Last week, Cleveland’s Major League Baseball team announced they’ll be changing their name, dropping ‘Indians’ as their namesake following the 2021 season. Asked during a media availability whether the NHL’s Chicago Blackhawks might be considering a similar move, CEO Danny Wirtz said the hockey club will “continue down this path and continue to hold our brand up in the highest levels of honour.”
“Obviously, we respect the decision the Cleveland Indians made to go down that path, but we continue to deepen our commitment to upholding our namesake and our brand,” Wirtz told reporters Thursday morning. “The work we’ve been doing over the last several months and expanding and deepening conversations and partnerships within the Native community, we continue to feel really positive about the types of work we can do, the way in which we can be better stewards of the namesake and the history, and to use our platforms to be educators not only for our fans but for our internal teams and making sure that we provide that reverence and respect that we talk about that.
“We want it to come to life in everything we do across so many dimensions — both from a marketing standpoint, from a learning and education standpoint, and from by all means a community standpoint in ways in which we have integrated Native voices into a lot of those efforts.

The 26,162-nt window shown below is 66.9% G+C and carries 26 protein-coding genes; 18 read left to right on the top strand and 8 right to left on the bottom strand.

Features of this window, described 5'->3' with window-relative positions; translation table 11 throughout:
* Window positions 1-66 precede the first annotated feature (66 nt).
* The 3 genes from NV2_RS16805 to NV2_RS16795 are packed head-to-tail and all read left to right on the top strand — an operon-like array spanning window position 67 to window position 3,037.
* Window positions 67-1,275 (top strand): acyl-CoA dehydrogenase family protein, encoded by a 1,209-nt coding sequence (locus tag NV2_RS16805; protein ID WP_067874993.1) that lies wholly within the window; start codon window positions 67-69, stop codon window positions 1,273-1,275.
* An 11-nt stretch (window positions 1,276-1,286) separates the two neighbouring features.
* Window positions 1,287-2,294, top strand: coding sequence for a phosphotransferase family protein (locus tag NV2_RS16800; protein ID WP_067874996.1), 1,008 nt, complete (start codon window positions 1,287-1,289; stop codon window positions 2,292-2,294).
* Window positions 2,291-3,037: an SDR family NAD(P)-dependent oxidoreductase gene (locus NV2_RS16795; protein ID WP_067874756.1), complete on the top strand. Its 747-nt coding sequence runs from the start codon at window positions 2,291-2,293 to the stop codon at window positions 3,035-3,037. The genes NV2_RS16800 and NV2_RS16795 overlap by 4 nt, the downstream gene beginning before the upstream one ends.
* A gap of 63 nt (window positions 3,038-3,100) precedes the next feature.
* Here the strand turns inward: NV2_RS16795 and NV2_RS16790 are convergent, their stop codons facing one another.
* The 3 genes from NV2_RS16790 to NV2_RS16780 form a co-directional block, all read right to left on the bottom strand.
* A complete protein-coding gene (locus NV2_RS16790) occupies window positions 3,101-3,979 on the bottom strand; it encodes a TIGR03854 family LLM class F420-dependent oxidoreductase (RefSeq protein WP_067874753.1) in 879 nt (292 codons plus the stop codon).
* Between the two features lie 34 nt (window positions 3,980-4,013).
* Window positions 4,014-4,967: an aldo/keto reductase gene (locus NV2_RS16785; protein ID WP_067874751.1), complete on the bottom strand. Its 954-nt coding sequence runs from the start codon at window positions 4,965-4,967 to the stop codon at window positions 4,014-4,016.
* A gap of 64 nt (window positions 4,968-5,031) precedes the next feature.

“So, we’re going to continue down this path and continue to hold our brand up in the highest levels of honour,” Wirtz concluded.
The Blackhawks’ name and logo have been publicly questioned over the years, and again was in the spotlight when the Washington Football Club announced it would be changing its moniker and image back in July. The Blackhawks released a statement at the time, standing by the team’s logo and stating that it “symbolizes an important and historic person, Black Hawk of Illinois’ Sac & Fox Nation, whose leadership and life has inspired generations of Native Americans, veterans and the public.”
“We celebrate Black Hawk’s legacy by offering ongoing reverent examples of Native American culture, traditions and contributions, providing a platform for genuine dialogue with local and national Native American groups,” the team said in the July statement.
“As the team’s popularity grew over the past decade, so did that platform and our work with these important organizations.”
In November, the club announced it will read a Land Acknowledgement statement before every home game moving forward.
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